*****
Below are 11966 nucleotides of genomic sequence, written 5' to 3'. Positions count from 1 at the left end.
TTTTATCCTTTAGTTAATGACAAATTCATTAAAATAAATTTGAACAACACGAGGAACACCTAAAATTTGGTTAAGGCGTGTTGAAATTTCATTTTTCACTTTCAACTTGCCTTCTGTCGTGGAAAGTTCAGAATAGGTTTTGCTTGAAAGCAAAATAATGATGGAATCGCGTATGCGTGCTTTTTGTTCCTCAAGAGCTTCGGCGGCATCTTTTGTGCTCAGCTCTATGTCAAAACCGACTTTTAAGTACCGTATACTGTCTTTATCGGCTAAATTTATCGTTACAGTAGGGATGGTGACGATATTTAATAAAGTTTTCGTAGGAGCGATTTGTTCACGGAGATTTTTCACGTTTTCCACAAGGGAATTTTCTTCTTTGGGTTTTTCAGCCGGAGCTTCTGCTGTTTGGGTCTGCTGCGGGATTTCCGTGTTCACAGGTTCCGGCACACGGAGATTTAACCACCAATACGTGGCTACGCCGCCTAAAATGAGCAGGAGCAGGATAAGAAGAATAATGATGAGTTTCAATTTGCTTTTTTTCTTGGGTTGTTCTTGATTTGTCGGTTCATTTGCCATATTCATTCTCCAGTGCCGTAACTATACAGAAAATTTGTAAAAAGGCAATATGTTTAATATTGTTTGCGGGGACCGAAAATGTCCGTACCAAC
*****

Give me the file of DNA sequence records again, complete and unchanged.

Below are 11966 nucleotides of genomic sequence, written 5' to 3'. Positions count from 1 at the left end.
TTTTATCCTTTAGTTAATGACAAATTCATTAAAATAAATTTGAACAACACGAGGAACACCTAAAATTTGGTTAAGGCGTGTTGAAATTTCATTTTTCACTTTCAACTTGCCTTCTGTCGTGGAAAGTTCAGAATAGGTTTTGCTTGAAAGCAAAATAATGATGGAATCGCGTATGCGTGCTTTTTGTTCCTCAAGAGCTTCGGCGGCATCTTTTGTGCTCAGCTCTATGTCAAAACCGACTTTTAAGTACCGTATACTGTCTTTATCGGCTAAATTTATCGTTACAGTAGGGATGGTGACGATATTTAATAAAGTTTTCGTAGGAGCGATTTGTTCACGGAGATTTTTCACGTTTTCCACAAGGGAATTTTCTTCTTTGGGTTTTTCAGCCGGAGCTTCTGCTGTTTGGGTCTGCTGCGGGATTTCCGTGTTCACAGGTTCCGGCACACGGAGATTTAACCACCAATACGTGGCTACGCCGCCTAAAATGAGCAGGAGCAGGATAAGAAGAATAATGATGAGTTTCAATTTGCTTTTTTTCTTGGGTTGTTCTTGATTTGTCGGTTCATTTGCCATATTCATTCTCCAGTGCCGTAACTATACAGAAAATTTGTAAAAAGGCAATATGTTTAATATTGTTTGCGGGGACCGAAAATGTCCGTACCAAC